Ciprian oversees the CAPS Ambassadors, a select group of mostly undergraduate students who share an interest in mental health through their majors, personal experience or the experience of family members and friends. "It's impactful when we have ambassadors at our events, because students want to hear from other students. It helps with messaging and it really helps with destigmatizing when it's peer to peer," she says.
"Students come up to us at our events and break down what they're going through," says CAPS Ambassador Lisselo Santos Pichardo, a senior with a double major in Medical Humanities and Psychology. "I hear them out and tell them, 'It's OK, you got this.' And then I ask if they feel ready to start their journey? If they don't feel comfortable doing individual therapy, I tell them about Let's Talk and group therapy. I let them know there are other resources and that they don't have to take the big step yet."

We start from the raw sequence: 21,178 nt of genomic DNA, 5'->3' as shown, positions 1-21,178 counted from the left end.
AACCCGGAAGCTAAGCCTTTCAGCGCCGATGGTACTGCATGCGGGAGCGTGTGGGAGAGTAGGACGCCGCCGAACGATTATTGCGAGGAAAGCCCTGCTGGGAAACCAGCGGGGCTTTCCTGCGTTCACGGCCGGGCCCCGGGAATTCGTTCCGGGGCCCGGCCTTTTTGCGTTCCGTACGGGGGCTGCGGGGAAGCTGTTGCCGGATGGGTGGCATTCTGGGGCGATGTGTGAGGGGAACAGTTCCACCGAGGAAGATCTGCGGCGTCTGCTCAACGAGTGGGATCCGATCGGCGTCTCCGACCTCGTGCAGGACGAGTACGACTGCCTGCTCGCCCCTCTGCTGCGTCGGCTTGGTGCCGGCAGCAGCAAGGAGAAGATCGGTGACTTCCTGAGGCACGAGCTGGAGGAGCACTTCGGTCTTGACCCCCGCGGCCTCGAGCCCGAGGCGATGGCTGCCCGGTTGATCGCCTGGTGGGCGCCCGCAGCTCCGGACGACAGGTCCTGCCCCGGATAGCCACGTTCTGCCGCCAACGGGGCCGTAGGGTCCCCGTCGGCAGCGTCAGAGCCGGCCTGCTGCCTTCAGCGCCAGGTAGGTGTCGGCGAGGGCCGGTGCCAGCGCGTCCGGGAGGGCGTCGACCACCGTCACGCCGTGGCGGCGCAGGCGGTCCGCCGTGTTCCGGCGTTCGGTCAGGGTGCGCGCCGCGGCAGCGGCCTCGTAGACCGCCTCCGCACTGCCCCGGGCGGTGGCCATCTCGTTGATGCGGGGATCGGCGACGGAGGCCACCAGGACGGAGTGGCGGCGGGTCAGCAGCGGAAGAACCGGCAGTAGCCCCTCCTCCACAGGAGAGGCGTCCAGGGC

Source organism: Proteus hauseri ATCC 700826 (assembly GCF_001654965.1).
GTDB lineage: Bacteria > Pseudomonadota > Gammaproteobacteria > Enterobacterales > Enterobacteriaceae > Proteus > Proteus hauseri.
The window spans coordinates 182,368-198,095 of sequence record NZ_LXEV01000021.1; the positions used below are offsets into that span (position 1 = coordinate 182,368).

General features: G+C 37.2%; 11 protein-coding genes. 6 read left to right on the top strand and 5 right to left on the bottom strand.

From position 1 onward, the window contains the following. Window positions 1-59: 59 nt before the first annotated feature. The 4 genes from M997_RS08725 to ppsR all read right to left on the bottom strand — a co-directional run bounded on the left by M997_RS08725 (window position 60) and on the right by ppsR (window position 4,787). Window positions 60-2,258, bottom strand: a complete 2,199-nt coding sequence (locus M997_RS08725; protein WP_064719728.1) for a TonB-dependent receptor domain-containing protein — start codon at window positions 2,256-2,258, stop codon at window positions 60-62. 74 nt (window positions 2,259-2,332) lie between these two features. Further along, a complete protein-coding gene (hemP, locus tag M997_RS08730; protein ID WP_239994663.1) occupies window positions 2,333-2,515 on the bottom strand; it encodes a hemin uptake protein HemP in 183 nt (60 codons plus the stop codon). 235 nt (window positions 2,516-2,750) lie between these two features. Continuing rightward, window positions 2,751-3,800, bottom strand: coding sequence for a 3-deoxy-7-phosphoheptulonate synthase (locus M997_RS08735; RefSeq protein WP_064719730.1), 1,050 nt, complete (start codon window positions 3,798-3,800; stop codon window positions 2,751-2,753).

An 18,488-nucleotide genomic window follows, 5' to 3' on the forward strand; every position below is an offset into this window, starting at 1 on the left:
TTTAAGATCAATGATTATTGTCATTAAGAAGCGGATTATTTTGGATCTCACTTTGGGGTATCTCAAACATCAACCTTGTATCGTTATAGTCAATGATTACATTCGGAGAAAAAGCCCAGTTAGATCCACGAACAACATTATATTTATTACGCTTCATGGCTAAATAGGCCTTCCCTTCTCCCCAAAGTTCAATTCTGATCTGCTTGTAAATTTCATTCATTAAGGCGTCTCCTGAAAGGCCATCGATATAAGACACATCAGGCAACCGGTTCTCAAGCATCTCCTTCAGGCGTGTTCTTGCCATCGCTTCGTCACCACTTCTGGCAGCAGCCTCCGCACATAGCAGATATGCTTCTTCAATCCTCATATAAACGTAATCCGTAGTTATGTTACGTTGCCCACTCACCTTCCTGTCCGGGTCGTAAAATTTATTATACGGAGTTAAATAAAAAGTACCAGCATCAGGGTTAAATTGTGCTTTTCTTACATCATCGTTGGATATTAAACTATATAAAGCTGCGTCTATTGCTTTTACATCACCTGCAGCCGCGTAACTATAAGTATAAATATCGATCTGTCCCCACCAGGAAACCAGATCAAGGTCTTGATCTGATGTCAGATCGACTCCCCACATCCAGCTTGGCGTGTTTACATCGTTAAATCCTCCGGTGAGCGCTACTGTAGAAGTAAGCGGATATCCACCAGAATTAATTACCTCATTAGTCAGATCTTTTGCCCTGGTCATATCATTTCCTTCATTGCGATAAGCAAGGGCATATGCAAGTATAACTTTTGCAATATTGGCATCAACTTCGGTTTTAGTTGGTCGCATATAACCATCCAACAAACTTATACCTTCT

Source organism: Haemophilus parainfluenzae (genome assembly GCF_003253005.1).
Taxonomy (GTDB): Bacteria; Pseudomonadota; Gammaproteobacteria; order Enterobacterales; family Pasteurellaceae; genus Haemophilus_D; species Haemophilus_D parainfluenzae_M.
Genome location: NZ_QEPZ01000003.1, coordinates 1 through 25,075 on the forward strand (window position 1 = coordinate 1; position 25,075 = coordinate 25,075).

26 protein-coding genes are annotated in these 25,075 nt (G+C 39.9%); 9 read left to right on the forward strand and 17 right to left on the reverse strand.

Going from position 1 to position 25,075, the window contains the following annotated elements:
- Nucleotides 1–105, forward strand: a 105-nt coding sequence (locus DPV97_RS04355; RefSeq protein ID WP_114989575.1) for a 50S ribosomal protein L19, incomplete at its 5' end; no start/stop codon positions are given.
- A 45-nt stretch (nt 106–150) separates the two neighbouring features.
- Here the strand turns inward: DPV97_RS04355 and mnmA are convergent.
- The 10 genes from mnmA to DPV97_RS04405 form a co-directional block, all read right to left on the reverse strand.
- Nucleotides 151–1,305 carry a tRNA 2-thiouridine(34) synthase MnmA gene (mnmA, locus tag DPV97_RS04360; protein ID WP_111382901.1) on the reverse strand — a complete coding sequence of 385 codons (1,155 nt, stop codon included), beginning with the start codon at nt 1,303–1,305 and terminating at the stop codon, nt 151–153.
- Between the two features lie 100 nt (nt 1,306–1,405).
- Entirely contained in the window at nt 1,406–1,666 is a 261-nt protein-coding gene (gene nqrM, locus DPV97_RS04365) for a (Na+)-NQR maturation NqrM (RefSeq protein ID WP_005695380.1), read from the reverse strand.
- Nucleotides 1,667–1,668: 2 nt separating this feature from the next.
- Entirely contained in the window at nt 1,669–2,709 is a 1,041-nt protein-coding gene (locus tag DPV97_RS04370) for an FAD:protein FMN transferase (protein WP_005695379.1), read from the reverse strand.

Santos Pichardo understands because she has walked in their shoes. "I was that person once upon a time," she says, a first-gen student whose own stresses during the pandemic, academic struggles and family losses inspire her support for fellow students. "In my background, we never talked about mental health illnesses, we never talked about depression. It was a thing that if you needed any help, first, you do it on your own. You never reach out for help. And second, if you're going through mental health issues, you pray about it. I don't know about other students. I just know for first gen, it's hard."
Ramirez says she attended CAPS counseling during her freshman year. "I was stressed and sad most of the time. I was letting my insecurities stop me from interacting with others or even attending events."